Is there any other important context or perspective you’d want to share with younger queer and trans people about what you’ve seen and experienced during your life?

When I was just coming out as lesbian in 1980 there were just a few mainstream identity labels to select from: gay, lesbian, bisexual, transsexual, transvestite, and crossdresser. There were of course lesser-known or seemingly pejorative identity labels, such as dyke, queer, and leather daddy, to name a few, but the current options far exceed what was available then. Nowadays identity labels proudly blend or transgress notions of sexual orientation and gender identity with political and/or theoretical viewpoints incorporating overlapping identities (genderqueer, queer, nonbinary, trans femme, etc.)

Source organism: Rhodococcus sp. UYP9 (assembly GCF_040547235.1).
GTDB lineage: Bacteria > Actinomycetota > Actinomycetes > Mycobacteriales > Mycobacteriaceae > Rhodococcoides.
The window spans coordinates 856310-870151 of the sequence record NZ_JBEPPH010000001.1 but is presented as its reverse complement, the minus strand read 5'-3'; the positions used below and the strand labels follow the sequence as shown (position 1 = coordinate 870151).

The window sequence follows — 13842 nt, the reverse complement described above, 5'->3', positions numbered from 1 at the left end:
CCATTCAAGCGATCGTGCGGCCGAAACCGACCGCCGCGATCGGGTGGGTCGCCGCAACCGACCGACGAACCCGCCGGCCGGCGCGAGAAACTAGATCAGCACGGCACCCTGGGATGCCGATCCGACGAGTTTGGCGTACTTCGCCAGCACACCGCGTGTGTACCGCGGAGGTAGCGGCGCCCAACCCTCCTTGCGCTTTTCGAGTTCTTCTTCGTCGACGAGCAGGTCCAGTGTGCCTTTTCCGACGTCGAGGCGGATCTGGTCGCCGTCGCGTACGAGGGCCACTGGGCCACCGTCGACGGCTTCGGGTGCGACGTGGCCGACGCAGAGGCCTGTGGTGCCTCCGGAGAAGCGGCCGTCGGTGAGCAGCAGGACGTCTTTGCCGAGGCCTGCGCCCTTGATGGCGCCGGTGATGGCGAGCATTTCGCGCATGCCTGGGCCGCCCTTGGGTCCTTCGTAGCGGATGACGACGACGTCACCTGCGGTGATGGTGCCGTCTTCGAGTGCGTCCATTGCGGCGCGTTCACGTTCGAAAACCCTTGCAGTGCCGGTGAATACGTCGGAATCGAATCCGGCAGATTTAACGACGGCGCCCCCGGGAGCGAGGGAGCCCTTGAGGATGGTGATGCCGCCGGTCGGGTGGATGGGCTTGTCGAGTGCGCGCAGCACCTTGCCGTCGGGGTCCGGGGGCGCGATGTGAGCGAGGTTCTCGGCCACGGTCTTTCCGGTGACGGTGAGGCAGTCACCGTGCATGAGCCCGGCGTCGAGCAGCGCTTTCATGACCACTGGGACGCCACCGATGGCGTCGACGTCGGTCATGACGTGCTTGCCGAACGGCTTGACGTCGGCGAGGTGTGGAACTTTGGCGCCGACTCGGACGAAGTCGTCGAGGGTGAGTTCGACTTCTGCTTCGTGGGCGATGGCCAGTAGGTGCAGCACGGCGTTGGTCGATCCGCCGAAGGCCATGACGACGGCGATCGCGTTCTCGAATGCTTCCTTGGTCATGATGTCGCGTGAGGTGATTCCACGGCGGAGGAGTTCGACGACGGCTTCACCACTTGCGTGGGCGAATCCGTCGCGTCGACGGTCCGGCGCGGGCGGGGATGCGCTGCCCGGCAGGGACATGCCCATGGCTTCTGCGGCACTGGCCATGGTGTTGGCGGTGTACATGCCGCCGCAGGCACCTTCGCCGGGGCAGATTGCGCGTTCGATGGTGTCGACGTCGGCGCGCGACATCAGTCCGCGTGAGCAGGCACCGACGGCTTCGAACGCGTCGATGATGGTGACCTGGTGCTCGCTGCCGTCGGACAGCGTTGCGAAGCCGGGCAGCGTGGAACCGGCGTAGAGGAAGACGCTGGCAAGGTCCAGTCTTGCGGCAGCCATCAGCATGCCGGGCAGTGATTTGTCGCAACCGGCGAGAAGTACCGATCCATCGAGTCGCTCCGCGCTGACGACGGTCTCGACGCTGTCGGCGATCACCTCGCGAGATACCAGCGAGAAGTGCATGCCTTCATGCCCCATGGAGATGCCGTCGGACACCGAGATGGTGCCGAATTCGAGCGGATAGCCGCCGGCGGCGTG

What would you want younger queer and trans people who have come out more recently to know or understand about evolving in identity?

I would suggest to young people just now coming out that knowing LGBTQ+ history is important for two reasons: to glean how much has changed and to grok, the price the pioneers paid to pave the way for the rest of us to walk taller, speak louder and define our identities clearer.